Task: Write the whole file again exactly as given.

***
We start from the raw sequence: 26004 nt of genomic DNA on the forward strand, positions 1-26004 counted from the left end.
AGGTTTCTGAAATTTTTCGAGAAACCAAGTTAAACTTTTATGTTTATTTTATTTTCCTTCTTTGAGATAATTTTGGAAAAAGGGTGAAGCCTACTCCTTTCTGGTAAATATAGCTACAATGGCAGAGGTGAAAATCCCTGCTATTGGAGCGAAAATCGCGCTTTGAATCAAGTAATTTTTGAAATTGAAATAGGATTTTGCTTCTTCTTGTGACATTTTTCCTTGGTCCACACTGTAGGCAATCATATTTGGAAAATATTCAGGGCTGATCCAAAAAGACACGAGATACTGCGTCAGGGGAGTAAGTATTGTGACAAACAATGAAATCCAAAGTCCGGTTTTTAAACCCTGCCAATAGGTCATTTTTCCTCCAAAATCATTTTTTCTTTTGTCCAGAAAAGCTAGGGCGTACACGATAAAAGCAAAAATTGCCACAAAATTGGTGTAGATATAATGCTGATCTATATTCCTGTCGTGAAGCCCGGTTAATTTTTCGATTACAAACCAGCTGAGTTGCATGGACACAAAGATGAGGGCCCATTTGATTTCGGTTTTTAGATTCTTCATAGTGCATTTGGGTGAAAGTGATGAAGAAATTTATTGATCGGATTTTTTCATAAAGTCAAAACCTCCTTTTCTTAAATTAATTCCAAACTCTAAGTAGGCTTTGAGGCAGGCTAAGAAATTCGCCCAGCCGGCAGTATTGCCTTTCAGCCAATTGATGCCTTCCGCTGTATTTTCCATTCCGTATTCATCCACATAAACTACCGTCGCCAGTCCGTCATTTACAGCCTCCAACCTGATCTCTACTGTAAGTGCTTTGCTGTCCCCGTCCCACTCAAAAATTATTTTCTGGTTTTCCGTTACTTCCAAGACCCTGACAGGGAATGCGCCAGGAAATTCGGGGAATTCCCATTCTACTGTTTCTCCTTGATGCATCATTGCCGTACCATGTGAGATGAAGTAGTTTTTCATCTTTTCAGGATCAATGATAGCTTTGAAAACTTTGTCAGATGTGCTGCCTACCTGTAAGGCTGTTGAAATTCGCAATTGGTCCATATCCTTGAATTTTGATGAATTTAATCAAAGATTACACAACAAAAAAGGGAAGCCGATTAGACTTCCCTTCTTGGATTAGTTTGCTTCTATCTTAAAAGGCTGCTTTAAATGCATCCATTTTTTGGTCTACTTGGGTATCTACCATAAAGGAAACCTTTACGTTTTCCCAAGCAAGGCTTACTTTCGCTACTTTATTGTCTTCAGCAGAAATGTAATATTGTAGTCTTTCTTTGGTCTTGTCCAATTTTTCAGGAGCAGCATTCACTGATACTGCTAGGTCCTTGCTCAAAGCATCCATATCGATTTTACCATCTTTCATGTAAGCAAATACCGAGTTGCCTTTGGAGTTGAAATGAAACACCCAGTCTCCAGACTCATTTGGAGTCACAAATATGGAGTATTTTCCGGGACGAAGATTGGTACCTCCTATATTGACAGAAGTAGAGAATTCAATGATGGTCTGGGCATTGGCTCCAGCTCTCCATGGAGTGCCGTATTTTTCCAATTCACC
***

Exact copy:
We start from the raw sequence: 26004 nt of genomic DNA on the forward strand, positions 1-26004 counted from the left end.
AGGTTTCTGAAATTTTTCGAGAAACCAAGTTAAACTTTTATGTTTATTTTATTTTCCTTCTTTGAGATAATTTTGGAAAAAGGGTGAAGCCTACTCCTTTCTGGTAAATATAGCTACAATGGCAGAGGTGAAAATCCCTGCTATTGGAGCGAAAATCGCGCTTTGAATCAAGTAATTTTTGAAATTGAAATAGGATTTTGCTTCTTCTTGTGACATTTTTCCTTGGTCCACACTGTAGGCAATCATATTTGGAAAATATTCAGGGCTGATCCAAAAAGACACGAGATACTGCGTCAGGGGAGTAAGTATTGTGACAAACAATGAAATCCAAAGTCCGGTTTTTAAACCCTGCCAATAGGTCATTTTTCCTCCAAAATCATTTTTTCTTTTGTCCAGAAAAGCTAGGGCGTACACGATAAAAGCAAAAATTGCCACAAAATTGGTGTAGATATAATGCTGATCTATATTCCTGTCGTGAAGCCCGGTTAATTTTTCGATTACAAACCAGCTGAGTTGCATGGACACAAAGATGAGGGCCCATTTGATTTCGGTTTTTAGATTCTTCATAGTGCATTTGGGTGAAAGTGATGAAGAAATTTATTGATCGGATTTTTTCATAAAGTCAAAACCTCCTTTTCTTAAATTAATTCCAAACTCTAAGTAGGCTTTGAGGCAGGCTAAGAAATTCGCCCAGCCGGCAGTATTGCCTTTCAGCCAATTGATGCCTTCCGCTGTATTTTCCATTCCGTATTCATCCACATAAACTACCGTCGCCAGTCCGTCATTTACAGCCTCCAACCTGATCTCTACTGTAAGTGCTTTGCTGTCCCCGTCCCACTCAAAAATTATTTTCTGGTTTTCCGTTACTTCCAAGACCCTGACAGGGAATGCGCCAGGAAATTCGGGGAATTCCCATTCTACTGTTTCTCCTTGATGCATCATTGCCGTACCATGTGAGATGAAGTAGTTTTTCATCTTTTCAGGATCAATGATAGCTTTGAAAACTTTGTCAGATGTGCTGCCTACCTGTAAGGCTGTTGAAATTCGCAATTGGTCCATATCCTTGAATTTTGATGAATTTAATCAAAGATTACACAACAAAAAAGGGAAGCCGATTAGACTTCCCTTCTTGGATTAGTTTGCTTCTATCTTAAAAGGCTGCTTTAAATGCATCCATTTTTTGGTCTACTTGGGTATCTACCATAAAGGAAACCTTTACGTTTTCCCAAGCAAGGCTTACTTTCGCTACTTTATTGTCTTCAGCAGAAATGTAATATTGTAGTCTTTCTTTGGTCTTGTCCAATTTTTCAGGAGCAGCATTCACTGATACTGCTAGGTCCTTGCTCAAAGCATCCATATCGATTTTACCATCTTTCATGTAAGCAAATACCGAGTTGCCTTTGGAGTTGAAATGAAACACCCAGTCTCCAGACTCATTTGGAGTCACAAATATGGAGTATTTTCCGGGACGAAGATTGGTACCTCCTATATTGACAGAAGTAGAGAATTCAATGATGGTCTGGGCATTGGCTCCAGCTCTCCATGGAGTGCCGTATTTTTCCAATTCACC